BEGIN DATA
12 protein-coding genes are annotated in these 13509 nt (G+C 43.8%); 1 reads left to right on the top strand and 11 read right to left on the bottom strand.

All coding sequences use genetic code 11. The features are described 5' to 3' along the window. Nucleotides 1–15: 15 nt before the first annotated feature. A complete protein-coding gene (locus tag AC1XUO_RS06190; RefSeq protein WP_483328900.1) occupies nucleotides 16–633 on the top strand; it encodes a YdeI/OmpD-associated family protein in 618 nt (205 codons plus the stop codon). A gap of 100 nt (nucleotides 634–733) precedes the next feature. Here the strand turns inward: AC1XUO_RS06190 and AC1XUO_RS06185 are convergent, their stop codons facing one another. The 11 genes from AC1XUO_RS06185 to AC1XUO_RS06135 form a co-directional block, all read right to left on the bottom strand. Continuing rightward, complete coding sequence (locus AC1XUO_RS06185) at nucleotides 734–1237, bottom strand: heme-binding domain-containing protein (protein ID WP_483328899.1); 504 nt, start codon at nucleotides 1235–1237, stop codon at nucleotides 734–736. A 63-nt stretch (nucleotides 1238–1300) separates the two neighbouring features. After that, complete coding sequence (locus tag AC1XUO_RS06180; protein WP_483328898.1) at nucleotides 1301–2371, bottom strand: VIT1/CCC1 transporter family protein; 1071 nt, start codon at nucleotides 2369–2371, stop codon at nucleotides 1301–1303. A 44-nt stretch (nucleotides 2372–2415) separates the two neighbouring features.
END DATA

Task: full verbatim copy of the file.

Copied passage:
12 protein-coding genes are annotated in these 13509 nt (G+C 43.8%); 1 reads left to right on the top strand and 11 read right to left on the bottom strand.

All coding sequences use genetic code 11. The features are described 5' to 3' along the window. Nucleotides 1–15: 15 nt before the first annotated feature. A complete protein-coding gene (locus tag AC1XUO_RS06190; RefSeq protein WP_483328900.1) occupies nucleotides 16–633 on the top strand; it encodes a YdeI/OmpD-associated family protein in 618 nt (205 codons plus the stop codon). A gap of 100 nt (nucleotides 634–733) precedes the next feature. Here the strand turns inward: AC1XUO_RS06190 and AC1XUO_RS06185 are convergent, their stop codons facing one another. The 11 genes from AC1XUO_RS06185 to AC1XUO_RS06135 form a co-directional block, all read right to left on the bottom strand. Continuing rightward, complete coding sequence (locus AC1XUO_RS06185) at nucleotides 734–1237, bottom strand: heme-binding domain-containing protein (protein ID WP_483328899.1); 504 nt, start codon at nucleotides 1235–1237, stop codon at nucleotides 734–736. A 63-nt stretch (nucleotides 1238–1300) separates the two neighbouring features. After that, complete coding sequence (locus tag AC1XUO_RS06180; protein WP_483328898.1) at nucleotides 1301–2371, bottom strand: VIT1/CCC1 transporter family protein; 1071 nt, start codon at nucleotides 2369–2371, stop codon at nucleotides 1301–1303. A 44-nt stretch (nucleotides 2372–2415) separates the two neighbouring features.